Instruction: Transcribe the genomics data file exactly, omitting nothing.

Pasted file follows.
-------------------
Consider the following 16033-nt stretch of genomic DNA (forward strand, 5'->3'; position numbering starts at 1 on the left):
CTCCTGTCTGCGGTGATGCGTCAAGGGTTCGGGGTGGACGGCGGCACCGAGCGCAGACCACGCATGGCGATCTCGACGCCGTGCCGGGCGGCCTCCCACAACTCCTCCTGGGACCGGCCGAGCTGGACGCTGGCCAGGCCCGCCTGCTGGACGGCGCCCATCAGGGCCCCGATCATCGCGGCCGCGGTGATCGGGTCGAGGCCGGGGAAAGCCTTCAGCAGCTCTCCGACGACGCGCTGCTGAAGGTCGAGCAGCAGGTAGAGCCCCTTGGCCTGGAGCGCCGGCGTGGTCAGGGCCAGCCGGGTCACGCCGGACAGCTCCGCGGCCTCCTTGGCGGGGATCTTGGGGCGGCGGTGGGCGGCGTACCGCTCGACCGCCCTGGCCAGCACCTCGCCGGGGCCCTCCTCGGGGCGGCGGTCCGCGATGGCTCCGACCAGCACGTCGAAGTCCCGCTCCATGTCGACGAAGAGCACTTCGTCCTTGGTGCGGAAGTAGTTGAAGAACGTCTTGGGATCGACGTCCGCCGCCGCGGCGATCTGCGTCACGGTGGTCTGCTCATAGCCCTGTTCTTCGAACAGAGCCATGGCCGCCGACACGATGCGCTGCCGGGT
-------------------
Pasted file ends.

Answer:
Consider the following 16033-nt stretch of genomic DNA (forward strand, 5'->3'; position numbering starts at 1 on the left):
CTCCTGTCTGCGGTGATGCGTCAAGGGTTCGGGGTGGACGGCGGCACCGAGCGCAGACCACGCATGGCGATCTCGACGCCGTGCCGGGCGGCCTCCCACAACTCCTCCTGGGACCGGCCGAGCTGGACGCTGGCCAGGCCCGCCTGCTGGACGGCGCCCATCAGGGCCCCGATCATCGCGGCCGCGGTGATCGGGTCGAGGCCGGGGAAAGCCTTCAGCAGCTCTCCGACGACGCGCTGCTGAAGGTCGAGCAGCAGGTAGAGCCCCTTGGCCTGGAGCGCCGGCGTGGTCAGGGCCAGCCGGGTCACGCCGGACAGCTCCGCGGCCTCCTTGGCGGGGATCTTGGGGCGGCGGTGGGCGGCGTACCGCTCGACCGCCCTGGCCAGCACCTCGCCGGGGCCCTCCTCGGGGCGGCGGTCCGCGATGGCTCCGACCAGCACGTCGAAGTCCCGCTCCATGTCGACGAAGAGCACTTCGTCCTTGGTGCGGAAGTAGTTGAAGAACGTCTTGGGATCGACGTCCGCCGCCGCGGCGATCTGCGTCACGGTGGTCTGCTCATAGCCCTGTTCTTCGAACAGAGCCATGGCCGCCGACACGATGCGCTGCCGGGT